VIDEO: Flaring at Valero Refinery prompts evacuations in Benicia

BENICIA (KRON) — Flaring at the Valero Refinery in Benicia had prompted evacuations Friday morning.

The refinery experienced a power outage at around 6:30 a.m. that resulted in flaring and the release of huge plumes of smoke.

Police have advised anyone downwind of the facility to evacuate the area. The Benicia Industrial Park has been evacuated.

By 8:30 a.m., police had advised residents in Benicia to shelter in place, close their windows and bring pets inside.

But that order has since been lifted. Air quality monitors gave the all-clear following flaring at the Valero Refinery.

At 5:30 p.m., the people were allowed to return to the Benicia Industrial Business Park. Additionally, Interstate Highway 680 off-ramps have been reopened, city officials said.

“I thank City staff, our residents and business community, and Benicia Unified School District for their quick response to this incident,” Benicia’s City Manager Lorie Tinfow said in a statement.

A Valero official told KRON4 that when there is no power, the stacks flare to safely release heat. There was no power for about 18 minutes.

Authorities say the power has been restored at the refinery but it unknown when the flaring will end.

The Benicia Unified School district has sent out an emergency notification due to the flaring.

Robert Semple and Matthew Turner elementary schools were under a shelter in place.

Evacuees may go to the Benicia Community Center at 370 East L Street. Entrances into the Industrial Park have been closed including off-ramps from I-680.

Highway 680 was closed in both directions near Lake Herman Road. The highway has since reopened. Expect southbound residual delays.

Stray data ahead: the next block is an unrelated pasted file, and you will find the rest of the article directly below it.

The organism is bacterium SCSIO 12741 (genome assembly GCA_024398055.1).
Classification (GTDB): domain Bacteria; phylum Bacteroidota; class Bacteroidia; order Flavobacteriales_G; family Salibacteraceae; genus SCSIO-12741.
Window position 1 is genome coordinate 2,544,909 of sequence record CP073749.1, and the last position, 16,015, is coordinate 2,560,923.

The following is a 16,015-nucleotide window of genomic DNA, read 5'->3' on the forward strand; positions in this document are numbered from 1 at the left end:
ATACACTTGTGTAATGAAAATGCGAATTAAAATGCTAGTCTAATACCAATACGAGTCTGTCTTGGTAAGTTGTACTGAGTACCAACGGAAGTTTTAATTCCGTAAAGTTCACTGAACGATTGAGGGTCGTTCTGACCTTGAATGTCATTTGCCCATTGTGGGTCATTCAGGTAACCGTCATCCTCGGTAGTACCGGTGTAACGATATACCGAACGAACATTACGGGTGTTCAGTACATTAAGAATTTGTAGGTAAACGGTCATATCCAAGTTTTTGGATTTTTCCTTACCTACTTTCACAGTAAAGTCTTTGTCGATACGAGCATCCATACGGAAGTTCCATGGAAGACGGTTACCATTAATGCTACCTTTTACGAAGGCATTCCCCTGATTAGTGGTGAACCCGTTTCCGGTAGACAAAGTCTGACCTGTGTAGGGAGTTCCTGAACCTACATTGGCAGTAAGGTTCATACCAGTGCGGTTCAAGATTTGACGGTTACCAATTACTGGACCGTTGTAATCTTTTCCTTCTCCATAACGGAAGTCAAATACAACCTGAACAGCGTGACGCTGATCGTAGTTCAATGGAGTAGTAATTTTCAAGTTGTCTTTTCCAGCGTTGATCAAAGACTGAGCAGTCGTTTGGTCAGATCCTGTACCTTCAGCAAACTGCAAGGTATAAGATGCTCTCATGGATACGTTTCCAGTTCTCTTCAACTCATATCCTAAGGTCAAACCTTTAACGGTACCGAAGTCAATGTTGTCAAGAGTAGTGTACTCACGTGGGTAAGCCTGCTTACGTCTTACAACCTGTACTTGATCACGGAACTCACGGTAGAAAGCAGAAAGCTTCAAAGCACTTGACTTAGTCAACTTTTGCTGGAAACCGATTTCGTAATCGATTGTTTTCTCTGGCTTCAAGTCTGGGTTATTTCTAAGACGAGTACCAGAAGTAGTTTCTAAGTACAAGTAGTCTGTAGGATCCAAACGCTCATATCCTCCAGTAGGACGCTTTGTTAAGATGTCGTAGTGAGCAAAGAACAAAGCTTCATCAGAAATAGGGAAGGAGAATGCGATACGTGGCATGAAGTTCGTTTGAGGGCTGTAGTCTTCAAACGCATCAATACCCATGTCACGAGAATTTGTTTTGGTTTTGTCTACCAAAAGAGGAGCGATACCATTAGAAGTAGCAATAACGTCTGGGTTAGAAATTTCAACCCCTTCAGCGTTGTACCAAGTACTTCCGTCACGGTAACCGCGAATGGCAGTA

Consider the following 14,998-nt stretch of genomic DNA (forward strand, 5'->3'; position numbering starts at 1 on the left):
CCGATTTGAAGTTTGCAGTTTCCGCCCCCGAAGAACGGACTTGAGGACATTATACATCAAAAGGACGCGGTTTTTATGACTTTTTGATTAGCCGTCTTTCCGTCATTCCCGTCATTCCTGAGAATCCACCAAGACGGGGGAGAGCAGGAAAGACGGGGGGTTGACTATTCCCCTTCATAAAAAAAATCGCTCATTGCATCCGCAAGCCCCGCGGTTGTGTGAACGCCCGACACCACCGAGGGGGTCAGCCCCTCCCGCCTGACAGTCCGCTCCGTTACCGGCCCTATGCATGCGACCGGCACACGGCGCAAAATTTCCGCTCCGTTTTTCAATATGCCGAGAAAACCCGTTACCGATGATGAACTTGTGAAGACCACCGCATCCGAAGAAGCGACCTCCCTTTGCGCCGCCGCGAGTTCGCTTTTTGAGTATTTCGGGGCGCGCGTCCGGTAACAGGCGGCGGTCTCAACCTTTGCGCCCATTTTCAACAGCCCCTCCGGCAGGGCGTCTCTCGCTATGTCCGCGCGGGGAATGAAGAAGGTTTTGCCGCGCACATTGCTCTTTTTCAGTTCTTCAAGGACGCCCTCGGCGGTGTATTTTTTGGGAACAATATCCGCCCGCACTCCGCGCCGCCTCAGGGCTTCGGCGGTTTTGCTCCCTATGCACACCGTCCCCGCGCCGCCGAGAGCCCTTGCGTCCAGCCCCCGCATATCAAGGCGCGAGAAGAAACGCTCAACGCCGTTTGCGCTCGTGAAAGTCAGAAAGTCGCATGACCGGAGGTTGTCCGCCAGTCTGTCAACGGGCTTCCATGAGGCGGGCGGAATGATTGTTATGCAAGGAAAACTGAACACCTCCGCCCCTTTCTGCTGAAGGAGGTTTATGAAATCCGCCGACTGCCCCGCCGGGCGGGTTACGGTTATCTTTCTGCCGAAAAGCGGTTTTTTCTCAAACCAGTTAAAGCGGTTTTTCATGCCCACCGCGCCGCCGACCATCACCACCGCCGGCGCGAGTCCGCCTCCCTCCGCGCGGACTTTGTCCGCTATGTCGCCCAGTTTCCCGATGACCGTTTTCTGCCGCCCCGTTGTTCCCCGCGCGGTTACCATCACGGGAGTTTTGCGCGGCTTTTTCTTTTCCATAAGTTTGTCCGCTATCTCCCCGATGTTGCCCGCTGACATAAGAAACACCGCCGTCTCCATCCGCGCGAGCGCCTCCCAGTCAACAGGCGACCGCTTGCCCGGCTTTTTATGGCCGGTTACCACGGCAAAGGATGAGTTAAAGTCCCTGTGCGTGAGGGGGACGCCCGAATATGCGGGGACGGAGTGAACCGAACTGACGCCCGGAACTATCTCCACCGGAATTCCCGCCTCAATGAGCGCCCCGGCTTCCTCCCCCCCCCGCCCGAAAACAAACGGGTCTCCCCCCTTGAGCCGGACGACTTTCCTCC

A KRON4 Viewer who works in the Benicia Industrial Park said they received an evacuation order by text at 7:47 a.m.: “Due to an incident at the Valero Benicia Refinery – An evacuation of the Industrial Park downwind (northeast of the refinery). More information to follow.”

Another viewer told KRON4 that “the smell is horrible.”

Residents in the area are seeing a thick cloud of black smoke coming from the refinery.

A man who has lived in Benicia for 20 years but has never seen flames that large at the refinery.

Fortunately, strong winds are blowing the smoke east, away from the rest of the Bay Area. The winds are helping to dissipate the thick black plumes.

Officials handling the emergency in Benicia said that residents are not in danger. However, residents say the air pollution concerns them.

PG&E crews are still investigating the cause of the outage but it appears to have happened during routine switching of an electrical transmission system, according to PG&E spokeswoman Deanna Contreras.

“We do have a cogeneration (power) plant, but it’s not sufficient to supply 100 percent of the power to the refinery,” said Don Cuffel, the refinery’s director of health, safety, environmental, community and government affairs at a news conference on Friday.